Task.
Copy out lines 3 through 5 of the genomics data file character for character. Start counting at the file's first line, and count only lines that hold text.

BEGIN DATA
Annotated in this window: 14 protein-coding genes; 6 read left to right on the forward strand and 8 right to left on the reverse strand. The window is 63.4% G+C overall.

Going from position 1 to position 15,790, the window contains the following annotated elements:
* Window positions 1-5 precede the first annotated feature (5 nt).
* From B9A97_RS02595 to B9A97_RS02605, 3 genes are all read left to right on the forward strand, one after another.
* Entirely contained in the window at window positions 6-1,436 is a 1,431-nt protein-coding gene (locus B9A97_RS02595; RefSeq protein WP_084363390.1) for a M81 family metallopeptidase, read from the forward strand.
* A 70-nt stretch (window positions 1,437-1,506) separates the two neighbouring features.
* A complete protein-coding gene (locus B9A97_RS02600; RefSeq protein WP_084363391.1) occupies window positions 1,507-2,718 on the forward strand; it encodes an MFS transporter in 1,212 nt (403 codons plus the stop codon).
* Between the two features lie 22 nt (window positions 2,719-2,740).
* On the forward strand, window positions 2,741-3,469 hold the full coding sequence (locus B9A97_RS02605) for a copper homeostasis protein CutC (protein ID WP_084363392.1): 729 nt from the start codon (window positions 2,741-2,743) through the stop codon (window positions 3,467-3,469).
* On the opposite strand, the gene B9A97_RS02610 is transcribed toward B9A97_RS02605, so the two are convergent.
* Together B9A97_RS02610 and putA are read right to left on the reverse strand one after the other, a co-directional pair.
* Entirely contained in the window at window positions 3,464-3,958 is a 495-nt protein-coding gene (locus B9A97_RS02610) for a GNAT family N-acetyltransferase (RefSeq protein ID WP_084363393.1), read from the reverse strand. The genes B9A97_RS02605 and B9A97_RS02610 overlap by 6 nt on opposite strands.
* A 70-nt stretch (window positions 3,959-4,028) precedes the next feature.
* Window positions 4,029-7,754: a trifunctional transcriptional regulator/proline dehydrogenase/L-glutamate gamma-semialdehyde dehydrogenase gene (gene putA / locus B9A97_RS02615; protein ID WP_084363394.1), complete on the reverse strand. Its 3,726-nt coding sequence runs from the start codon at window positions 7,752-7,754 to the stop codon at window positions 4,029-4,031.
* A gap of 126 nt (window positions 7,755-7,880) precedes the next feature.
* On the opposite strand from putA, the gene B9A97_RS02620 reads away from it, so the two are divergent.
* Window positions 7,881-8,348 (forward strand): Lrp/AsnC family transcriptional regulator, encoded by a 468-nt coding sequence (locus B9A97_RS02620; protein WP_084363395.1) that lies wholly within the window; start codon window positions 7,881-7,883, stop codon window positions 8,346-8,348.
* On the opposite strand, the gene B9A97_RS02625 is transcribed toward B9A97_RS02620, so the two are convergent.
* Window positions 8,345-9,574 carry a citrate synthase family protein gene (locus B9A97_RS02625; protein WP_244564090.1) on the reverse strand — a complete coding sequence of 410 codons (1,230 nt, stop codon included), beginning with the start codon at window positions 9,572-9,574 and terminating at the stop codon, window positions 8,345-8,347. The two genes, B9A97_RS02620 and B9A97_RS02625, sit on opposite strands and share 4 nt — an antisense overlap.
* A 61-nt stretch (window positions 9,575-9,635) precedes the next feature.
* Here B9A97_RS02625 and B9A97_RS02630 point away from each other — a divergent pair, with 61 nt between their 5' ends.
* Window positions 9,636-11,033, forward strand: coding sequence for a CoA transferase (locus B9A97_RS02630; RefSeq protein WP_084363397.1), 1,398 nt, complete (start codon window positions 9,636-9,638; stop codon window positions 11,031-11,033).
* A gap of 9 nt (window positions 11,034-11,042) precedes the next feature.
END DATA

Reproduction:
* Window positions 1-5 precede the first annotated feature (5 nt).
* From B9A97_RS02595 to B9A97_RS02605, 3 genes are all read left to right on the forward strand, one after another.
* Entirely contained in the window at window positions 6-1,436 is a 1,431-nt protein-coding gene (locus B9A97_RS02595; RefSeq protein WP_084363390.1) for a M81 family metallopeptidase, read from the forward strand.